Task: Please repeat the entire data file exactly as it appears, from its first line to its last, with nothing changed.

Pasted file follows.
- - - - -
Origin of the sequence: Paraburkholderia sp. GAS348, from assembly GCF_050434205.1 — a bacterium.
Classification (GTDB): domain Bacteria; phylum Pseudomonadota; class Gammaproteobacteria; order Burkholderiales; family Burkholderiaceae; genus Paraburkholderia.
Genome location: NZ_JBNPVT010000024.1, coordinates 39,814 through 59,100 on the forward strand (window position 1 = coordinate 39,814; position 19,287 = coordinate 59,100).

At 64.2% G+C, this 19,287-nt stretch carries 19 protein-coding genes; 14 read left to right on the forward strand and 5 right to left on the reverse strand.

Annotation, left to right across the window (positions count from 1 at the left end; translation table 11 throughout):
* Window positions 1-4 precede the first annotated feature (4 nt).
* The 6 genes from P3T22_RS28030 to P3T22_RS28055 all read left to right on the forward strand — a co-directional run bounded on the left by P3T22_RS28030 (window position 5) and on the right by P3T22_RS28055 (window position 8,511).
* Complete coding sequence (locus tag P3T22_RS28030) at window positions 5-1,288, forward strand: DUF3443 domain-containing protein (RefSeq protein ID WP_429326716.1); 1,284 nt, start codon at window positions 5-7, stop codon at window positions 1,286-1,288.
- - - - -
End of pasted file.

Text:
Origin of the sequence: Paraburkholderia sp. GAS348, from assembly GCF_050434205.1 — a bacterium.
Classification (GTDB): domain Bacteria; phylum Pseudomonadota; class Gammaproteobacteria; order Burkholderiales; family Burkholderiaceae; genus Paraburkholderia.
Genome location: NZ_JBNPVT010000024.1, coordinates 39,814 through 59,100 on the forward strand (window position 1 = coordinate 39,814; position 19,287 = coordinate 59,100).

At 64.2% G+C, this 19,287-nt stretch carries 19 protein-coding genes; 14 read left to right on the forward strand and 5 right to left on the reverse strand.

Annotation, left to right across the window (positions count from 1 at the left end; translation table 11 throughout):
* Window positions 1-4 precede the first annotated feature (4 nt).
* The 6 genes from P3T22_RS28030 to P3T22_RS28055 all read left to right on the forward strand — a co-directional run bounded on the left by P3T22_RS28030 (window position 5) and on the right by P3T22_RS28055 (window position 8,511).
* Complete coding sequence (locus tag P3T22_RS28030) at window positions 5-1,288, forward strand: DUF3443 domain-containing protein (RefSeq protein ID WP_429326716.1); 1,284 nt, start codon at window positions 5-7, stop codon at window positions 1,286-1,288.